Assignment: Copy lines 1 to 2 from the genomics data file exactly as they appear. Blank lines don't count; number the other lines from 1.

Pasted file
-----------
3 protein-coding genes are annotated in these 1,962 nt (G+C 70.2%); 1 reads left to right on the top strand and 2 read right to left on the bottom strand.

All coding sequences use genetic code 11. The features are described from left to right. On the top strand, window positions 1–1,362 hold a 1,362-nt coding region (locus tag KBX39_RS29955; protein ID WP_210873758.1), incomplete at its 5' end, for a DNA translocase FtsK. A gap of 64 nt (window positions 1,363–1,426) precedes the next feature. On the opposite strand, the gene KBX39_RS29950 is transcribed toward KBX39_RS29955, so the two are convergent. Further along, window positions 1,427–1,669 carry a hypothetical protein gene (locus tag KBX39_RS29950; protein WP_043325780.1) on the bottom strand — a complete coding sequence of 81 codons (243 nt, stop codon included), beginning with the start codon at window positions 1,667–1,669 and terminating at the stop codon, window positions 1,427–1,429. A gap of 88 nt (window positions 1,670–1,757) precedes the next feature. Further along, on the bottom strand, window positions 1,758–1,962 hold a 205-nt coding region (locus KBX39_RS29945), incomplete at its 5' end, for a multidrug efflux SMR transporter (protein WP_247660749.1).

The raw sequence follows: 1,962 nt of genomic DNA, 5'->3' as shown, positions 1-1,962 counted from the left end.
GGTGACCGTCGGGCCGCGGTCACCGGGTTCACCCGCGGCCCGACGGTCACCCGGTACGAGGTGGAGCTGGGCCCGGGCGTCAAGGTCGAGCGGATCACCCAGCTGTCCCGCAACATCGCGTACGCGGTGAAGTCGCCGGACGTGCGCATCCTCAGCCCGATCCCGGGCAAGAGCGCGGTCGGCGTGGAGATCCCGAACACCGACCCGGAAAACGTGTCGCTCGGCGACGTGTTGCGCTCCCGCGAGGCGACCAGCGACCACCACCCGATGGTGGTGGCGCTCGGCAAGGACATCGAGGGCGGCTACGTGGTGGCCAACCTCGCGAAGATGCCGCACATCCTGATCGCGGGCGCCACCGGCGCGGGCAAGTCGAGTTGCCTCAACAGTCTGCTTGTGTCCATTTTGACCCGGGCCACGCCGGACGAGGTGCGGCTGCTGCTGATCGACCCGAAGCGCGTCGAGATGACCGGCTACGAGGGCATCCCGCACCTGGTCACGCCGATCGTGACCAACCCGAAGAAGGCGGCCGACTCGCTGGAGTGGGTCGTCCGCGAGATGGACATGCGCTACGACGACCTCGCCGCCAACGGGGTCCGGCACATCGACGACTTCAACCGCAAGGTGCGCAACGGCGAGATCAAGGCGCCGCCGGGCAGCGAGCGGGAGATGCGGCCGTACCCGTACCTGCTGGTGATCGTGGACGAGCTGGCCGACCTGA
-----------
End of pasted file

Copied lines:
3 protein-coding genes are annotated in these 1,962 nt (G+C 70.2%); 1 reads left to right on the top strand and 2 read right to left on the bottom strand.

All coding sequences use genetic code 11. The features are described from left to right. On the top strand, window positions 1–1,362 hold a 1,362-nt coding region (locus tag KBX39_RS29955; protein ID WP_210873758.1), incomplete at its 5' end, for a DNA translocase FtsK. A gap of 64 nt (window positions 1,363–1,426) precedes the next feature. On the opposite strand, the gene KBX39_RS29950 is transcribed toward KBX39_RS29955, so the two are convergent. Further along, window positions 1,427–1,669 carry a hypothetical protein gene (locus tag KBX39_RS29950; protein WP_043325780.1) on the bottom strand — a complete coding sequence of 81 codons (243 nt, stop codon included), beginning with the start codon at window positions 1,667–1,669 and terminating at the stop codon, window positions 1,427–1,429. A gap of 88 nt (window positions 1,670–1,757) precedes the next feature. Further along, on the bottom strand, window positions 1,758–1,962 hold a 205-nt coding region (locus KBX39_RS29945), incomplete at its 5' end, for a multidrug efflux SMR transporter (protein WP_247660749.1).